Lester Young

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In his prime, ‘Prez’ could make up long, complex melodies on the spur of the moment, and when he recorded alternative takes of the same track, he usually played an almost completely different solo; there are very few jazz musicians you can say that about. Critics have traditionally preferred the early to the late Prez, but it is now fashionable to dismiss this view and argue instead that his playing remained just as good; the generally very reliable critic Scott Yanow believes this, and Douglas H. Daniel’s book Lester Leaps In, even goes so far as to suggest that the belief that Lester Young’s playing deteriorated is racist (why should a great black artist have to decline?) This all strikes me as very strange, however, since what was special about Lester Young was that his playing relied on inspiration, rather than stock phrases, and the inspiration quite evidently faded in his later years, as, even more obviously, did his technique. His ballad playing took on a new fragility and melancholic depth, which is what makes the late work particularly worth hearing, but to suggest any equanimity with the outpouring of genius to be witnessed in his recordings from the ‘30s to the mid ‘40s is surely to fail to fully appreciate those recordings.
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The Most Important Recordings of

This is an excellent survey: it gets you both versions of Lester’s 1936 debut on ‘Shoe Shine Boy’, some of the classic Count Basie big-band performances, a taste of the Billie Holiday partnership, some of the soundtrack from the film ‘Jammin’ the Blues’, and a couple of his faltering but poignant final statements.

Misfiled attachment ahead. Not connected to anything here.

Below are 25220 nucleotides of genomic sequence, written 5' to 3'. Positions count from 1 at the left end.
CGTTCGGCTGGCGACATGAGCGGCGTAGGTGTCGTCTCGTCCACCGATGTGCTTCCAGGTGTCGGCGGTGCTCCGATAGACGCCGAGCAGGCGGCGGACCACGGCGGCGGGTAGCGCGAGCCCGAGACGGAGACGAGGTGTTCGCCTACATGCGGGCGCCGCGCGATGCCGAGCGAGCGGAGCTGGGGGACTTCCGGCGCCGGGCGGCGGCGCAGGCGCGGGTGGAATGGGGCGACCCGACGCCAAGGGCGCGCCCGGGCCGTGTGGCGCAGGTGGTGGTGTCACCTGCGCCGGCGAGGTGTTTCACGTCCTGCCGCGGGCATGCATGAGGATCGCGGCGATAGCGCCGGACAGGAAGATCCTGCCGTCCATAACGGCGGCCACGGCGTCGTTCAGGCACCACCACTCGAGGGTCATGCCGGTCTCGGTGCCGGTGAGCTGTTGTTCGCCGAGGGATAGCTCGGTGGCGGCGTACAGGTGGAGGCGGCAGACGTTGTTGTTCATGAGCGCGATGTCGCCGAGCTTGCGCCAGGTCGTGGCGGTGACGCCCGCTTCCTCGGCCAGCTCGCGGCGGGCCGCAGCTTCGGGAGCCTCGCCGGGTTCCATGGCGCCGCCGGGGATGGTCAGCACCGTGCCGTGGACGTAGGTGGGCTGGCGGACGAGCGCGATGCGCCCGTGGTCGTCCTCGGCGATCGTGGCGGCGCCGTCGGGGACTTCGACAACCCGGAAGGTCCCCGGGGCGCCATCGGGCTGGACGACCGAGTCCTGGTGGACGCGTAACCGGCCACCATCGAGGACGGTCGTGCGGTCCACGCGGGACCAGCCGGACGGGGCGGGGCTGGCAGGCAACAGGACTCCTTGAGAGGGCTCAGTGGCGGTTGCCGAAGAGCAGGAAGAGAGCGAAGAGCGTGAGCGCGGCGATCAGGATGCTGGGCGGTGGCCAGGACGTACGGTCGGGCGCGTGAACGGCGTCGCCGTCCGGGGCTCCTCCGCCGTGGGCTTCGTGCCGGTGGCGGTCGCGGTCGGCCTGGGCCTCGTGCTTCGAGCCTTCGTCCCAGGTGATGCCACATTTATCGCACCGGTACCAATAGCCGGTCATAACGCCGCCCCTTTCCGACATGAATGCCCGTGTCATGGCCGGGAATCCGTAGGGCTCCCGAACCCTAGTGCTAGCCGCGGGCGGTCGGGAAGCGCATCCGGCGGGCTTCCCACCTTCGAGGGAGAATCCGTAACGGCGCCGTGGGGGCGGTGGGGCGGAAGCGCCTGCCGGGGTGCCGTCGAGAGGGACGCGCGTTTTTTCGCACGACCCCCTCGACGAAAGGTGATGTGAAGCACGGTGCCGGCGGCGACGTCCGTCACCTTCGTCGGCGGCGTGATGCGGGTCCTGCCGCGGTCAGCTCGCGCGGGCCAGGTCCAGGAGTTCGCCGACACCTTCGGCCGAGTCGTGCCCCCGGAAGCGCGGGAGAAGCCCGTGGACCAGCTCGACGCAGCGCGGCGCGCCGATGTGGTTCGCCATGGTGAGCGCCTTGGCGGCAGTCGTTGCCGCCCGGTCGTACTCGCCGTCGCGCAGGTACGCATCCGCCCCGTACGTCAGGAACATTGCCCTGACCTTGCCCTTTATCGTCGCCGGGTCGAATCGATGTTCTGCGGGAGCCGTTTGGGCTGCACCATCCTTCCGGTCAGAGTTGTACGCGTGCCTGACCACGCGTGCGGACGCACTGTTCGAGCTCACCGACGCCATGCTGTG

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1941 / 1944

This CD (no. 43 on the French Jazz Archives label) gets you all of my very favourite Prez recordings: the 1943 Dicky Wells sessions, the 1943 quartet sessions, and the 1944 Kansas City Six and Seven sessions. This is the pinnacle of straight-ahead swinging jazz, and possibly of jazz improvisation itself. Apart from all the inspired improvised melodies Prez made up on the spur of the moment – apart from the genius of Lester Young, that is – listen out for the hilarious Dicky Wells on trombone, who sounds, not to put too fine a point on it, drunk.
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Apollo Concert, Harlem 1946

A crackly recording of an amazing concert, in which tenor giants Prez, Coleman Hawkins and Illinois Jacquet all played together. Most jazz fans prefer either Prez or Hawkins, and listening to them side by side should help you decide which side of the fence you belong on. Jacquet nicely raises the temperature with his usual proto-R&B wailing, but he also shows his more sophisticated side and holds his own nicely in this exalted company.
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The Jazz Giants

This 1956 recording, cut three years before he died, is the best late Lester Young album. He sounds reasonably healthy and inspired, and the sadness usually in evidence in his late playing is here transformed into art. There is even some of the old exuberance to be heard on ‘Gigantic Blues’, and although his technique and imagination are no longer what they used to be, he shows he could still dig in and swing like no-one else.